ISSUE 88 November 2021
Pete Unseth is Associate Professor at Dallas International University, Texas. He writes of himself: ‘I am not a Greene scholar, but a proverb scholar. Among other interests, I have written about proverbs in literature, investigating whether authors have created some or used obscure proverbs: Melville, C.S. Lewis, Hemingway, Grimshaw. This pursuit was my entry into Greeneland.’
In 2020, Pete published the essay ‘Inspiration for Graham Greene’s Created Proverb’ in Notes and Queries 67.4:568-570. It can be read online at https://doi.org/10.1093/notesj/gjaa170 .
Here are some of his thoughts about Greene’s proverb.
The Structure of a Greene-created Proverb
In The Power and the Glory, Greene creates a proverb in the memory of a sad Mexican priest. ‘He remembered a proverb – it came out of the recesses of his own childhood, his father had used it – “The best smell is bread, the best savour is salt, the best love that of children”’ (The Power and the Glory 67). Though the thoughts and dialogue are from a Spanish-speaking context, the novel is entirely in English, including this proverb.
Frank De Caro, studying this proverb, writes: ‘This appears to be a made-up proverb, not traditional but one created by Greene himself for the novel’ (‘Proverbs in The Power and the Glory’: Proverbium 6 1989, 4,5). Authors creating proverbs for their work is not unknown, found in stories (A Case of Identity, Arthur Conan Doyle), books (Giants in the Earth, Rolväag), and movies (Forrest Gump, Eric Roth).
When an author creates a proverb, they may create a proverb using a proverbial structure from existing proverbs. That is what Greene did, borrowing the repetition of the phrase ‘the best’ and a structural pattern: ‘The best smell is bread, the best savour is salt, the best love that of children.’ The borrowing of this pattern was not from Spanish, but rather from earlier proverbs in English.
Similar structures have been used in English proverbs in history. From Howell’s 1659 collection of proverbs, we find a traditional English proverb with this structure, ‘Of wine the middle, of oil the top, and of honey the bottom is best’. A collection of English proverbs from 1855 has over a dozen proverbs with this basic structure, e.g., ‘Old fish, old oil, and an old friend are the best’. This proverb construction was common in the past, not so now.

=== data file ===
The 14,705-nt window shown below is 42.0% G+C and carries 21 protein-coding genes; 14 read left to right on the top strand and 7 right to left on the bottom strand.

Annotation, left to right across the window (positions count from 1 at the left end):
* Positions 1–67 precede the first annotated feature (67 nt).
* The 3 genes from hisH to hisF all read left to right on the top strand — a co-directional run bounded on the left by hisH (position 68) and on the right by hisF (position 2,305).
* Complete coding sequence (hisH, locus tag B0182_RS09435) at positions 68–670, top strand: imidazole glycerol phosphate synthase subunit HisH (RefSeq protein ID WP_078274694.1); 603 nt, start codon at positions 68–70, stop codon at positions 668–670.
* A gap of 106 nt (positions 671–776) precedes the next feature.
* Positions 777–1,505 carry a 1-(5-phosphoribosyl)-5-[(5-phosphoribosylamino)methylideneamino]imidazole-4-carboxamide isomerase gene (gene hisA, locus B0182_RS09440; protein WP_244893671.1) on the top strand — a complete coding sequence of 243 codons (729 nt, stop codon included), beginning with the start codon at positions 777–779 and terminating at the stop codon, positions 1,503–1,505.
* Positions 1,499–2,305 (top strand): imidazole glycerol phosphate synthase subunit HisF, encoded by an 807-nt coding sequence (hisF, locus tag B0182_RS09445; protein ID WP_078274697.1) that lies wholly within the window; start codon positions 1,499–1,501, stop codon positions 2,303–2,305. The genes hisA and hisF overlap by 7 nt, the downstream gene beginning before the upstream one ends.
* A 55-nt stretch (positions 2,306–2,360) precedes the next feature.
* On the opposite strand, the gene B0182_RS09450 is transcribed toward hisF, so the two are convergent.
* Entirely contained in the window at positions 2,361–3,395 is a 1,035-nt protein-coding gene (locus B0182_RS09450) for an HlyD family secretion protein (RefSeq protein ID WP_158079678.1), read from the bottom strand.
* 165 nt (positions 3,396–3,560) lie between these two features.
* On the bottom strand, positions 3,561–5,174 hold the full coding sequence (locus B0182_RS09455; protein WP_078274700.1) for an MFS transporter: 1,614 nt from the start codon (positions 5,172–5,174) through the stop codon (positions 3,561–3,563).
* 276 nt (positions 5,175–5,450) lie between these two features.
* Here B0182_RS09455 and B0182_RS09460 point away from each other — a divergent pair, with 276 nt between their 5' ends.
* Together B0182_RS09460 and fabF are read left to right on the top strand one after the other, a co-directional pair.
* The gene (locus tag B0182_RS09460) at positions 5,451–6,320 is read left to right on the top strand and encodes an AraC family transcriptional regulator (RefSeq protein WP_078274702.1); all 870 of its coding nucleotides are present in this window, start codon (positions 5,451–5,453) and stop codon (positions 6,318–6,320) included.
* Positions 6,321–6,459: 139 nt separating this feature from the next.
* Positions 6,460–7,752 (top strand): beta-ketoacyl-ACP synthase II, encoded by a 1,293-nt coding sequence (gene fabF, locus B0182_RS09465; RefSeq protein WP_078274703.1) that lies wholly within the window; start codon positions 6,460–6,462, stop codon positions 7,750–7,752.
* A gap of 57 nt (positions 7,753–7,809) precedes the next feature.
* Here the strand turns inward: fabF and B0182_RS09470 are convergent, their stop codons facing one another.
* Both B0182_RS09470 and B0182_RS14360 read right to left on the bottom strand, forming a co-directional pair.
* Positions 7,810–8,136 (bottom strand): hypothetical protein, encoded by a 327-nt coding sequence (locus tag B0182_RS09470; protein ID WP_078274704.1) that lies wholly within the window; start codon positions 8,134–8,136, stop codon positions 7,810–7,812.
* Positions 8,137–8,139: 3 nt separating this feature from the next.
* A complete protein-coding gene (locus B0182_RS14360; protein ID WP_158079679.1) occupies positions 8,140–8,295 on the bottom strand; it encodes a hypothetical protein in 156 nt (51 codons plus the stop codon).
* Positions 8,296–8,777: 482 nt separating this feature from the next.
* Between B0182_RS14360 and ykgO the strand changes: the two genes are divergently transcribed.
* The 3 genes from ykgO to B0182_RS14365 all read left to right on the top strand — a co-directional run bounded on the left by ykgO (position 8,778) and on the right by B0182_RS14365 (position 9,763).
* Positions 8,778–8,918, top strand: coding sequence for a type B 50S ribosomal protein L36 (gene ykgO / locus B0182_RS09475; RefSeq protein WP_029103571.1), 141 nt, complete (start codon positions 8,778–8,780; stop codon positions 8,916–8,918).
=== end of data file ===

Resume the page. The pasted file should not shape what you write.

The specific contents of the proverb were chosen by Greene for the purposes of his novel. But Greene placed these contents in a structure inspired by an older English proverb tradition.
There are three positive elements in the proverb. The first is salt; the only other mention of salt in the book is when the priest has just performed a Mass that ‘would soon mean no more to anyone than a black cat crossing the path. He was risking their lives for the sake of spilt salt, or a crossed finger’. Salt, normally positive, was now associated with an empty superstition and a forgotten Mass. The second element of the proverb is bread. ‘He had finished the wafers long ago – it was a piece of bread from Maria’s oven’. Again, a positive element of his proverb is related to the Mass, but negatively, functioning as a poor substitute. The third element is the love of children. On the same page as his recollection of the proverb, his daughter mockingly sniggered at him, then put out her tongue at him. She shows him no love of children.